As usual there was a palpable spirit of optimism at this year’s Africa Business Conference at Harvard Business School. While the facts on the ground may not be as rosy, I did come away with several observations that will be helpful in current tasks as well as in plotting strategy in the medium and long term.
1. Storage and transportation of both inputs and goods for sale are critical to improving farm performance.
2. Institutional Private equity is well entrenched in Africa and the characteristics of a successful deal are increasingly well known. In the second panel on closing the electricity deficit the parameters for funding power projects were clearly laid out:
- A quality PPA deal is required. This is the guarantee of cash flow that investors look for. They’re not all created equal. For example, local currency denomination is a deal killer since it adds currency risk to the equation.
- The PE folks will also need a sovereign guarantee as an indication that the government supports the project.
- As always a strong management team makes the deal much more attractive.
3. Startup capital especially for non-tech ventures is extremely difficult to find. Angel investors and venture capitalists are slowly finding their way to tech-related, high growth startups. For others, it’s tougher but there are a few possibilities:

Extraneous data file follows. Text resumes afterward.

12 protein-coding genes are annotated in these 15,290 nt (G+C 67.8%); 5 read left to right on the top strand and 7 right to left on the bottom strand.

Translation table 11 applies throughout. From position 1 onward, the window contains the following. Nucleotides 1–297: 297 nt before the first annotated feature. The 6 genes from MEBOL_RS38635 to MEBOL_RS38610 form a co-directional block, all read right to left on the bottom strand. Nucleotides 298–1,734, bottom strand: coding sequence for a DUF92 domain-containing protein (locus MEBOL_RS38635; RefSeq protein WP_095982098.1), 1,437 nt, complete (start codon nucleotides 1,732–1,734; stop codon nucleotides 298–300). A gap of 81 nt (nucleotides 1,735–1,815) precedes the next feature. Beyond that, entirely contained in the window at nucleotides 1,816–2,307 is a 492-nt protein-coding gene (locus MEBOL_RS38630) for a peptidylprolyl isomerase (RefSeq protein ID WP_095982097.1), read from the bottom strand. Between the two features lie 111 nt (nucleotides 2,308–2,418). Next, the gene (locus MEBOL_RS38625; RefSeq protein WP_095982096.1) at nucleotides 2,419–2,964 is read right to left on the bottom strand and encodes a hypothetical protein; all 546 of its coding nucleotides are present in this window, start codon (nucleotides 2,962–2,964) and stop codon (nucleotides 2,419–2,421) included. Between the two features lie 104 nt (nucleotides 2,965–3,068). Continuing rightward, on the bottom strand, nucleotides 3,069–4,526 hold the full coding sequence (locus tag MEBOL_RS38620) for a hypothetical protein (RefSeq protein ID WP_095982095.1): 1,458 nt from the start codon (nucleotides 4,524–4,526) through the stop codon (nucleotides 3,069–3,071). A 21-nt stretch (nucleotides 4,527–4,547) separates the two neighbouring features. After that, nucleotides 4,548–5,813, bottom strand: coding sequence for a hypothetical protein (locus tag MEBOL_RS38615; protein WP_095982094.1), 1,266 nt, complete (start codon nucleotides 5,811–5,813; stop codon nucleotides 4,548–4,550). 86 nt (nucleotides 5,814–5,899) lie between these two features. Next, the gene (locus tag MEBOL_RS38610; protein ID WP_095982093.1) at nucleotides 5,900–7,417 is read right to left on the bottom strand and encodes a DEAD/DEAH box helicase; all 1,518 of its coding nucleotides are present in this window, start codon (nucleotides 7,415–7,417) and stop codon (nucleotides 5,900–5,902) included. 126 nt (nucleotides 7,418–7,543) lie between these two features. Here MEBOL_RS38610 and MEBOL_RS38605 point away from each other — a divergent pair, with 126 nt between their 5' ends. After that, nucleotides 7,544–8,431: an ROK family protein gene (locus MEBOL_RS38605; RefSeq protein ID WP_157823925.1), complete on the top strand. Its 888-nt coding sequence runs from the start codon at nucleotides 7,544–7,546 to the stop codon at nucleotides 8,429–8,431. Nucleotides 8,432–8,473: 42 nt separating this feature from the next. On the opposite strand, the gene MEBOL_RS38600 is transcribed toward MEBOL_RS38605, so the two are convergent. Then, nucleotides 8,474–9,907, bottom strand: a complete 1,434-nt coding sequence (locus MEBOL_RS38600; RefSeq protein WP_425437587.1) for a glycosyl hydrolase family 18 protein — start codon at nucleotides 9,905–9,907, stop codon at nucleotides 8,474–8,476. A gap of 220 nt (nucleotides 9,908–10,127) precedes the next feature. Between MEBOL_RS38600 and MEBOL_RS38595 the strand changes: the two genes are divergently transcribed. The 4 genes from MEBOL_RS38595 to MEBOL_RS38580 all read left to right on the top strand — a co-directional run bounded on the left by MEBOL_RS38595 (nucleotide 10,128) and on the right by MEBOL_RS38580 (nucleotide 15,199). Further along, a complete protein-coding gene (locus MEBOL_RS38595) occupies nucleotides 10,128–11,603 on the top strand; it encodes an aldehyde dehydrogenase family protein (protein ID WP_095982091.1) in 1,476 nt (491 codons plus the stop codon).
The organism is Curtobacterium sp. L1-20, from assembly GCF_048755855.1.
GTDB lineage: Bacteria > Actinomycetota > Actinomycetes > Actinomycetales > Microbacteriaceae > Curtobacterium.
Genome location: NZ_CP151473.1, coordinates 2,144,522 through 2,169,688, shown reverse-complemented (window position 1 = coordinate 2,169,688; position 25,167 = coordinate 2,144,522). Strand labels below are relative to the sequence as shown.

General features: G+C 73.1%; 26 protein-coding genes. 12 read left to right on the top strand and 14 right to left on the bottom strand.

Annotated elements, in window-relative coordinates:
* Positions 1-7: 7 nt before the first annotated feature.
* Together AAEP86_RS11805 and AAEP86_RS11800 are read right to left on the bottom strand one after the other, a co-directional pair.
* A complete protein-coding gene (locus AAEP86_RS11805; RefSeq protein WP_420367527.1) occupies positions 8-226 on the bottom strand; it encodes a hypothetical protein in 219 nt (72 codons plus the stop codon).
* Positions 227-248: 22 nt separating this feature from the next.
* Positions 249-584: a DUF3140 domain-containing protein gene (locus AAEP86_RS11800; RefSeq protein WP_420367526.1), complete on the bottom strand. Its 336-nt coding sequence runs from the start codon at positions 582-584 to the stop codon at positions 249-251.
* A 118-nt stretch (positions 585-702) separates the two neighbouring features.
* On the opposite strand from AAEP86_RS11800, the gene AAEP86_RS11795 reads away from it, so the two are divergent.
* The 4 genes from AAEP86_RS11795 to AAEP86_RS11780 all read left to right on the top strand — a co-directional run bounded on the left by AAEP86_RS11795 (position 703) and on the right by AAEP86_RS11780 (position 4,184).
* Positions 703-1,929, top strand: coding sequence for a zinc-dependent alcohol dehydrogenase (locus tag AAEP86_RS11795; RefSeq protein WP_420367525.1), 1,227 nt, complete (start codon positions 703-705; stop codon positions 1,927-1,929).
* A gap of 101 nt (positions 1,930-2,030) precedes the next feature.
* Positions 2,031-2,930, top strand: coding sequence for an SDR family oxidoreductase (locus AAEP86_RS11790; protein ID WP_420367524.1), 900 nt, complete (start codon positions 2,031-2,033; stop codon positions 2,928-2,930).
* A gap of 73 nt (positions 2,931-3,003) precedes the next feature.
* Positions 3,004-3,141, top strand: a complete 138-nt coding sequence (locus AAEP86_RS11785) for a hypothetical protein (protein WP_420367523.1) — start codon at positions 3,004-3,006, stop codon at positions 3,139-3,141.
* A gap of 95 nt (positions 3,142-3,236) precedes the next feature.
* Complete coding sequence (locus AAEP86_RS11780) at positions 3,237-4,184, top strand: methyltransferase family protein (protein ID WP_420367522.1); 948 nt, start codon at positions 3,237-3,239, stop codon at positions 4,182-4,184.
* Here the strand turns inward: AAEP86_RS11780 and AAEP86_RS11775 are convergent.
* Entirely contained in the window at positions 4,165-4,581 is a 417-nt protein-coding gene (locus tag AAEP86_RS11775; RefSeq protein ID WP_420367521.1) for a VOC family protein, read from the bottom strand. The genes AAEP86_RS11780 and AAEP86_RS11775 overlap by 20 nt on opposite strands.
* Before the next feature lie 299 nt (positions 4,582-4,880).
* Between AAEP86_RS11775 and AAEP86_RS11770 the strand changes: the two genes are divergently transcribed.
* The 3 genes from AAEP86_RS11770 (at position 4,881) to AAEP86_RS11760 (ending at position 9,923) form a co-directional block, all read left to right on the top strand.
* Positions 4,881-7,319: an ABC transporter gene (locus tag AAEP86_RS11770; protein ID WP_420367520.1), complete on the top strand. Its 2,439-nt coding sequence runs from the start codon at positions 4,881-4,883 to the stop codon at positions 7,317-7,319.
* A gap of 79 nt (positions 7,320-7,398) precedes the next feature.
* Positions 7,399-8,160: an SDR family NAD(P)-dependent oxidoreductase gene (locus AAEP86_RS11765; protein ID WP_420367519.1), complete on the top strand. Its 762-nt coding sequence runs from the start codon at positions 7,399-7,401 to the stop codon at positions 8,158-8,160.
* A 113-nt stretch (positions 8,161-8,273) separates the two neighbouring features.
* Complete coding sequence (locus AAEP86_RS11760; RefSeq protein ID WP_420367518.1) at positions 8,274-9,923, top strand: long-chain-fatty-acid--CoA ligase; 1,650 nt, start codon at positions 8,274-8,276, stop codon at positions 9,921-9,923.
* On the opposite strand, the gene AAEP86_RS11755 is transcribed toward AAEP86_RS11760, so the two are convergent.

- Impact investors. If one can demonstrate measurable social benefit in addition to financial returns then a new set of potential investors becomes available. Many impact investors use the IRIS standard to assess social benefit. African companies would be wise to seek out experts who can help the make their case using IRIS
- Multilateral/DFI capital. Organizations such as the African Development Bank and International Finance Corporation sometimes have special programs for ventures with attractive features such as environments sustainability.
- Trade promotion agencies. Agencies such as the U.S. Export-Import Bank can often provide funding or lean guarantees for capital purchases that meet certain requirements.
As always the Harvard Business School Conference showed us an Africa on the move—not without its issues, but with opportunities for businesspeople to benefit themselves, their organizations and the African continent. Successful entrepreneurs will assemble a skilled team that can execute on their vision and achieve financial and social results.